Pore takes on new role as leader with Timbers
BEAVERTON, Ore. – Take a second and imagine the last time you tried to impress your boss. You managed a project or met a deadline, cut some costs for the finance department or came up with the idea that boosted revenue when the company was in the red.
Now imagine you’re Ryan Pore and you’ve got a year to impress your boss, or you’re gone. The company’s going through an overhaul and the big wigs are bringing in some new, more expensive talent, and you are entirely expendable.
That’s basically how the soft-spoken Portland Timbers forward spent 2010. As the team inched towards its inaugural season in Major League Soccer, there were newfound expectations looming and an inevitable new, higher threshold for talent.
“It was a tough year because people were saying we were on this year-long tryout to make the MLS team,” Pore said on Thursday. “It was tough for a lot guys. You want to do well for yourself, but ultimately it was about the team, the city, the franchise.
“I feel very fortunate to still be part of the team,” Pore added, “but I miss the guys who didn’t get the chance.”
Pore was one of only four players from the 2010 squad who made the cut in October, when the Timbers introduced the first players on the new MLS roster. The team has since parted ways with goalkeeper Steve Cronin (shipped to D.C. United for veteran netminder Troy Perkins) and lost Bright Dike for much of the season to an Achilles injury last month.
That leaves Eddie Johnson and Pore from that original group to forge ahead this season, but nothing’s guaranteed. Pore, for one, is fighting for his spot in an offensive group that has since added veteran striker Kenny Cooper, proven Colombian forward Jorge Perlaza and Darlington Nagbe, the Hermann Trophy Winner last year and easily the best offensive college product in January’s MLS SuperDraft.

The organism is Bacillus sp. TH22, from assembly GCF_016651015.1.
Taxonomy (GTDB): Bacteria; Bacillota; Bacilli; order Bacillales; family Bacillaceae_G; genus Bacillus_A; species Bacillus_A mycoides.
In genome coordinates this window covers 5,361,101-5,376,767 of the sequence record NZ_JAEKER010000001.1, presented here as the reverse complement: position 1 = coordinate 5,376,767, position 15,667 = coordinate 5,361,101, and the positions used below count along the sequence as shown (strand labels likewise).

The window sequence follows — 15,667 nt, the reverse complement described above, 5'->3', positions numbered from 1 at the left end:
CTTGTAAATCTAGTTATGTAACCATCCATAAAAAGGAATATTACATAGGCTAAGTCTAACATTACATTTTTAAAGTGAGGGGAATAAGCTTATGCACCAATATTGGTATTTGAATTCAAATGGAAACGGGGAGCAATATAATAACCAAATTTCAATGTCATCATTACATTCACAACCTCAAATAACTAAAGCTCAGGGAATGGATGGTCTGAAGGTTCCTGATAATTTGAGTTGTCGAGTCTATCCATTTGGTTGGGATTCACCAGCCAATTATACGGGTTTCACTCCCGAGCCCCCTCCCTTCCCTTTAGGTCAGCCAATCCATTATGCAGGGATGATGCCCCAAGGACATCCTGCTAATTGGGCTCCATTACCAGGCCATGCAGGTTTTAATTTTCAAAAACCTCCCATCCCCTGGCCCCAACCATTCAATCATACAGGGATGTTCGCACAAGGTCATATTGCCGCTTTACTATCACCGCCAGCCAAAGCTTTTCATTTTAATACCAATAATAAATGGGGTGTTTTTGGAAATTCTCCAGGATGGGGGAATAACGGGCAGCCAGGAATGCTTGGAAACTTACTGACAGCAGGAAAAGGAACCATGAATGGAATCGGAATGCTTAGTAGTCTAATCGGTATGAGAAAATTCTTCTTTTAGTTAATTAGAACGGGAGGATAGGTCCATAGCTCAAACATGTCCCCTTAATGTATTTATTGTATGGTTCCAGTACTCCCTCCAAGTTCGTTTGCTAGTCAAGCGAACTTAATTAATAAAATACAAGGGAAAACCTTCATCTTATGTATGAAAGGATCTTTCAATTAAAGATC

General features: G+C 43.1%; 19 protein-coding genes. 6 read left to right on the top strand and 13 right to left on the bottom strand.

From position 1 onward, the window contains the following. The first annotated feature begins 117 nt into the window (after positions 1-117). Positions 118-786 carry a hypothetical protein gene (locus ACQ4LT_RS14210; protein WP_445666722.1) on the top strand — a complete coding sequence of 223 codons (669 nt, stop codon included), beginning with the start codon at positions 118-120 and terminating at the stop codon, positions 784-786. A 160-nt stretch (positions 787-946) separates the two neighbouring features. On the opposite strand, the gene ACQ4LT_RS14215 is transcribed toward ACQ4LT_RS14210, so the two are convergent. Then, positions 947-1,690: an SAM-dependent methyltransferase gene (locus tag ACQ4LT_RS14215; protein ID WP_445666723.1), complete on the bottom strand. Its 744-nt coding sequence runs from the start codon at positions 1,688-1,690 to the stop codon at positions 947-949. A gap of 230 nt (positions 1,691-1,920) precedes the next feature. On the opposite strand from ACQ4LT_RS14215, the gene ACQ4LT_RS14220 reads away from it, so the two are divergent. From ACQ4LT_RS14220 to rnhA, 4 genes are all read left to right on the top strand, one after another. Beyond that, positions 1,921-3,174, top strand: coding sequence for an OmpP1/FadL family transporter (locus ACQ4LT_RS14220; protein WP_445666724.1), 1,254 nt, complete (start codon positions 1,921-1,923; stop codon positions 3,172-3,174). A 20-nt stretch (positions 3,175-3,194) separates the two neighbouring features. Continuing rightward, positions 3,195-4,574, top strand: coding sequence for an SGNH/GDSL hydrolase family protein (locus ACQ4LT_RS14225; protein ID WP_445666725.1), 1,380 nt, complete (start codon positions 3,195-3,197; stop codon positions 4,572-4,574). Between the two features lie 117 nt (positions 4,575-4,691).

Pore, however, is no slouch. He spent four years with the Kansas City Wizards from 2005 to '08, appearing in 58 regular-season games and three during the club’s charge to the 2007 Western Conference Championship.
He was cut by KC after the 2008 season and landed in Portland soon after, and eventually led D-2 in scoring with 15 goals in 29 games last year. Those numbers were good enough to impress Timbers technical director Gavin Wilkinson, who spent last year trying to solve which players would stick around the play with the big boys.
“You knew there was definitely an eye watching you,” Pore said. “I knew my game could translate to the MLS level, I just had to prove it one more time.”
That jump, however, took some maturation. Now 27 years old, married and expecting his first child roughly three months after the Timbers’ first MLS game, Pore has some new perspective on his next go-around in the big leagues.
“[Head coach John Spencer] expects me to be a leader here,” he said. “I played sporadically in Kansas City and probably didn’t have the confidence that I have now. Playing games every day with this club, that’s humbled me and made a leader here.”
Pore stepped off the practice field here on Thursday to a buzz of media, and he fielded questions about team expectations for more than 10 minutes in steady drizzle. He did it with a smile and with the comfort of a veteran, and with the knowledge that if there’s a question to be asked about the fate of this Timbers franchise this year, Pore probably has a good answer.
“I’ve been here two years and I know the city and the organization,” he said. “Personally, I love it here. I hope I can stay for a while.”